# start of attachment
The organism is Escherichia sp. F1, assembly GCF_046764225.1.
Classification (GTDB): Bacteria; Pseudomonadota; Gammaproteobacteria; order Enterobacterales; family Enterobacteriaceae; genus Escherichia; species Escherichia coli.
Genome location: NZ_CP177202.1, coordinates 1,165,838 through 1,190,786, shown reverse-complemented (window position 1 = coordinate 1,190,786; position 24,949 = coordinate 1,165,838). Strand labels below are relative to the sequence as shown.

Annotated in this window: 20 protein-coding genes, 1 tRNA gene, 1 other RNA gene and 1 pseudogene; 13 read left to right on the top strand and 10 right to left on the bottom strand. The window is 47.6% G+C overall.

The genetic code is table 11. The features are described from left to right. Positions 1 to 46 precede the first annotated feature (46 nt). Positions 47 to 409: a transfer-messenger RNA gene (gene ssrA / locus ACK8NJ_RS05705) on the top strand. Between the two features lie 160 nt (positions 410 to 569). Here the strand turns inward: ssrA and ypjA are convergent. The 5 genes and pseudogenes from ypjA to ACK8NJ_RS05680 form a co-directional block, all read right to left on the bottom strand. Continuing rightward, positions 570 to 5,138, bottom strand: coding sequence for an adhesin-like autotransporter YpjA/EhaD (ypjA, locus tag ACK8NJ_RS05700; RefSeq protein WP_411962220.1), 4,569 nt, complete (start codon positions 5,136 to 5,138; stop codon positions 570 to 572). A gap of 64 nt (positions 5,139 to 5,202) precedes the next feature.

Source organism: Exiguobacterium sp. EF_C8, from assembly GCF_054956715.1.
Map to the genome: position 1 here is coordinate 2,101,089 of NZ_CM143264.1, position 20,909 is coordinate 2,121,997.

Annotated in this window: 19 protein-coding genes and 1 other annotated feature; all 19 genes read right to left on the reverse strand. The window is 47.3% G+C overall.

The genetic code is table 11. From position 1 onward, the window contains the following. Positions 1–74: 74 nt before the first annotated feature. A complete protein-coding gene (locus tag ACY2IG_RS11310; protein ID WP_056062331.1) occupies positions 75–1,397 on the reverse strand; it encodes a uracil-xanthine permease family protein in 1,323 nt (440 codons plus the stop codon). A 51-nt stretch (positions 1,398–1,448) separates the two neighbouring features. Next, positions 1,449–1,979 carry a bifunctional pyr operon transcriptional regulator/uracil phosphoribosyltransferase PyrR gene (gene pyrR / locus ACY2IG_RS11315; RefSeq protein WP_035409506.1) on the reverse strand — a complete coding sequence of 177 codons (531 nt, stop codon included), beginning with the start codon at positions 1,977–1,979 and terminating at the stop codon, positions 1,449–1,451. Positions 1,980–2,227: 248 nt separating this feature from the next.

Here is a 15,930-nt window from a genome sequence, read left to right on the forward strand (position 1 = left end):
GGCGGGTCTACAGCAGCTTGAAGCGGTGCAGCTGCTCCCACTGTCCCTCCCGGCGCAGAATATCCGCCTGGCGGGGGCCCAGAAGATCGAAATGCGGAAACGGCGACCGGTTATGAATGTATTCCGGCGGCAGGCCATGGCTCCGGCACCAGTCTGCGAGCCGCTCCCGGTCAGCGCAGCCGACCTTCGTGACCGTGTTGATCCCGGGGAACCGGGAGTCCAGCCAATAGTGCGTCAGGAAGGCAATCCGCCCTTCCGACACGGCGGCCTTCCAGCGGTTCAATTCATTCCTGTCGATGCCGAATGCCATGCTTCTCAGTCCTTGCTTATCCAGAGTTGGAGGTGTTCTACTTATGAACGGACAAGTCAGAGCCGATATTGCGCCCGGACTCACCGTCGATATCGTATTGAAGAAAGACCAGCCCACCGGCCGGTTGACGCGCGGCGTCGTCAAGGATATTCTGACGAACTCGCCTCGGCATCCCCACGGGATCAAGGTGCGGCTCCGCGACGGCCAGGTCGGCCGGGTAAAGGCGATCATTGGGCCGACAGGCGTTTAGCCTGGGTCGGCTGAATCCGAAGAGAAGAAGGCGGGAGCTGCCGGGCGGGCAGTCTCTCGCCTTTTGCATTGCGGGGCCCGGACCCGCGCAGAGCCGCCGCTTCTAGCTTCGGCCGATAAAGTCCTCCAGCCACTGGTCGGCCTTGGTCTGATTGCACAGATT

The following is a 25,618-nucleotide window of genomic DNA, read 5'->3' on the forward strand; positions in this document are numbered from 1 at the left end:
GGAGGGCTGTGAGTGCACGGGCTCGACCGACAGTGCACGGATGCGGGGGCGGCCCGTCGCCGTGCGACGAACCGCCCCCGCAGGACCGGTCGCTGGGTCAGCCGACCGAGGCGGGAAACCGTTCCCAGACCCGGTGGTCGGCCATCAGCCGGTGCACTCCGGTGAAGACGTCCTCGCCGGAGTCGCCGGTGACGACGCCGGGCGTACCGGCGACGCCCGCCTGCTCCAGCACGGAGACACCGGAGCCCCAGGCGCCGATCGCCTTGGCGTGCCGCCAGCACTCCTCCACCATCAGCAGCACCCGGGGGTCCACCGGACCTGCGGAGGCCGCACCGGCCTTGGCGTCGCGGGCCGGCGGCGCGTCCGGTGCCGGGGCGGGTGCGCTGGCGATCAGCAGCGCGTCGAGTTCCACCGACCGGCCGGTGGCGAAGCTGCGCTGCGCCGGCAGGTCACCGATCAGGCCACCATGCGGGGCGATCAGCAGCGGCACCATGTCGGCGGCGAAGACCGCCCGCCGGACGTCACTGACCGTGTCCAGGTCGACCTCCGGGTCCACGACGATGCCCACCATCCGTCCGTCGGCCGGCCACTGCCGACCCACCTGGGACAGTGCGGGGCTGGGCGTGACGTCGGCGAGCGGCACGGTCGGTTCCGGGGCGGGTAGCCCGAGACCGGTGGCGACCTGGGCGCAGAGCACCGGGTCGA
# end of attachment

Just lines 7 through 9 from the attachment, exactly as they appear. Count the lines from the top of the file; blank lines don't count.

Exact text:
Map to the genome: position 1 here is coordinate 2,101,089 of NZ_CM143264.1, position 20,909 is coordinate 2,121,997.

Annotated in this window: 19 protein-coding genes and 1 other annotated feature; all 19 genes read right to left on the reverse strand. The window is 47.3% G+C overall.

The genetic code is table 11. From position 1 onward, the window contains the following. Positions 1–74: 74 nt before the first annotated feature. A complete protein-coding gene (locus tag ACY2IG_RS11310; protein ID WP_056062331.1) occupies positions 75–1,397 on the reverse strand; it encodes a uracil-xanthine permease family protein in 1,323 nt (440 codons plus the stop codon). A 51-nt stretch (positions 1,398–1,448) separates the two neighbouring features. Next, positions 1,449–1,979 carry a bifunctional pyr operon transcriptional regulator/uracil phosphoribosyltransferase PyrR gene (gene pyrR / locus ACY2IG_RS11315; RefSeq protein WP_035409506.1) on the reverse strand — a complete coding sequence of 177 codons (531 nt, stop codon included), beginning with the start codon at positions 1,977–1,979 and terminating at the stop codon, positions 1,449–1,451. Positions 1,980–2,227: 248 nt separating this feature from the next.